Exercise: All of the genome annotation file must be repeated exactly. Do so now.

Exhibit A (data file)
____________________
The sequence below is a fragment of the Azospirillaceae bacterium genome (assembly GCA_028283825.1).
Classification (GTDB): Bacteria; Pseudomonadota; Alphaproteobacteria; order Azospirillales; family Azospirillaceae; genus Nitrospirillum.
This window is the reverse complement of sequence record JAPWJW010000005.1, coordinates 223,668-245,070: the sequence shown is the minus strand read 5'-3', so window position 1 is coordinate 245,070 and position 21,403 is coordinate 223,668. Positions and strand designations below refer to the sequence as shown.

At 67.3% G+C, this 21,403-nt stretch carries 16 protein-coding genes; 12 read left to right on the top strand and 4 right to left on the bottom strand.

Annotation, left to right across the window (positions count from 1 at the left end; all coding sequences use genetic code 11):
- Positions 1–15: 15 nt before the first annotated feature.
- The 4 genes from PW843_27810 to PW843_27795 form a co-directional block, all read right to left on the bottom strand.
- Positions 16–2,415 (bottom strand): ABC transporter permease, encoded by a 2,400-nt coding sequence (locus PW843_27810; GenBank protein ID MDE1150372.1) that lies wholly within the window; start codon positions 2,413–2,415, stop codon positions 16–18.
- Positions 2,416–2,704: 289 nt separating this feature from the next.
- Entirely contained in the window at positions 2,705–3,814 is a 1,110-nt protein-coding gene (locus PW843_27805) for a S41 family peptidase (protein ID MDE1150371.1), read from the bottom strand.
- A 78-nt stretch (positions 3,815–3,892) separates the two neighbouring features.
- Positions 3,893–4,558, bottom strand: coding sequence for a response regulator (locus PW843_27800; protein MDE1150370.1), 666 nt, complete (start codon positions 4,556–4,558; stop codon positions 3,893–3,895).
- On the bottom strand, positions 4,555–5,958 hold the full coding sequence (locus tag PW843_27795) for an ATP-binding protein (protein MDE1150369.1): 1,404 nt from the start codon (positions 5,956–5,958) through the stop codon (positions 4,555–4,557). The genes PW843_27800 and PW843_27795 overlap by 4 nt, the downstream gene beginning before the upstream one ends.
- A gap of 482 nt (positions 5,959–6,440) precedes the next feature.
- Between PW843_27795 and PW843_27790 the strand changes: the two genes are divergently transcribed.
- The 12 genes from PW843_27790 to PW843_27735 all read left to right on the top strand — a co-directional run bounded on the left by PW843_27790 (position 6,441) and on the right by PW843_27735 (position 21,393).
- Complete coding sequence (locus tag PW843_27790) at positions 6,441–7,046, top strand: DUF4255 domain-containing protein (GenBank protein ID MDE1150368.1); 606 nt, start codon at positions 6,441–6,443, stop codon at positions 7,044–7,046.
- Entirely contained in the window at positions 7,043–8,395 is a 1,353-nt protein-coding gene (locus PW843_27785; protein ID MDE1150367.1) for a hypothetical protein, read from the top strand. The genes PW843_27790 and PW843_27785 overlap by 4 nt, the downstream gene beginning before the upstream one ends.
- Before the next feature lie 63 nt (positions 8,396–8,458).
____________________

The sequence below is a fragment of the Azospirillaceae bacterium genome (assembly GCA_028283825.1).
Classification (GTDB): Bacteria; Pseudomonadota; Alphaproteobacteria; order Azospirillales; family Azospirillaceae; genus Nitrospirillum.
This window is the reverse complement of sequence record JAPWJW010000005.1, coordinates 223,668-245,070: the sequence shown is the minus strand read 5'-3', so window position 1 is coordinate 245,070 and position 21,403 is coordinate 223,668. Positions and strand designations below refer to the sequence as shown.

At 67.3% G+C, this 21,403-nt stretch carries 16 protein-coding genes; 12 read left to right on the top strand and 4 right to left on the bottom strand.

Annotation, left to right across the window (positions count from 1 at the left end; all coding sequences use genetic code 11):
- Positions 1–15: 15 nt before the first annotated feature.
- The 4 genes from PW843_27810 to PW843_27795 form a co-directional block, all read right to left on the bottom strand.
- Positions 16–2,415 (bottom strand): ABC transporter permease, encoded by a 2,400-nt coding sequence (locus PW843_27810; GenBank protein ID MDE1150372.1) that lies wholly within the window; start codon positions 2,413–2,415, stop codon positions 16–18.
- Positions 2,416–2,704: 289 nt separating this feature from the next.
- Entirely contained in the window at positions 2,705–3,814 is a 1,110-nt protein-coding gene (locus PW843_27805) for a S41 family peptidase (protein ID MDE1150371.1), read from the bottom strand.
- A 78-nt stretch (positions 3,815–3,892) separates the two neighbouring features.
- Positions 3,893–4,558, bottom strand: coding sequence for a response regulator (locus PW843_27800; protein MDE1150370.1), 666 nt, complete (start codon positions 4,556–4,558; stop codon positions 3,893–3,895).
- On the bottom strand, positions 4,555–5,958 hold the full coding sequence (locus tag PW843_27795) for an ATP-binding protein (protein MDE1150369.1): 1,404 nt from the start codon (positions 5,956–5,958) through the stop codon (positions 4,555–4,557). The genes PW843_27800 and PW843_27795 overlap by 4 nt, the downstream gene beginning before the upstream one ends.
- A gap of 482 nt (positions 5,959–6,440) precedes the next feature.
- Between PW843_27795 and PW843_27790 the strand changes: the two genes are divergently transcribed.
- The 12 genes from PW843_27790 to PW843_27735 all read left to right on the top strand — a co-directional run bounded on the left by PW843_27790 (position 6,441) and on the right by PW843_27735 (position 21,393).
- Complete coding sequence (locus tag PW843_27790) at positions 6,441–7,046, top strand: DUF4255 domain-containing protein (GenBank protein ID MDE1150368.1); 606 nt, start codon at positions 6,441–6,443, stop codon at positions 7,044–7,046.
- Entirely contained in the window at positions 7,043–8,395 is a 1,353-nt protein-coding gene (locus PW843_27785; protein ID MDE1150367.1) for a hypothetical protein, read from the top strand. The genes PW843_27790 and PW843_27785 overlap by 4 nt, the downstream gene beginning before the upstream one ends.
- Before the next feature lie 63 nt (positions 8,396–8,458).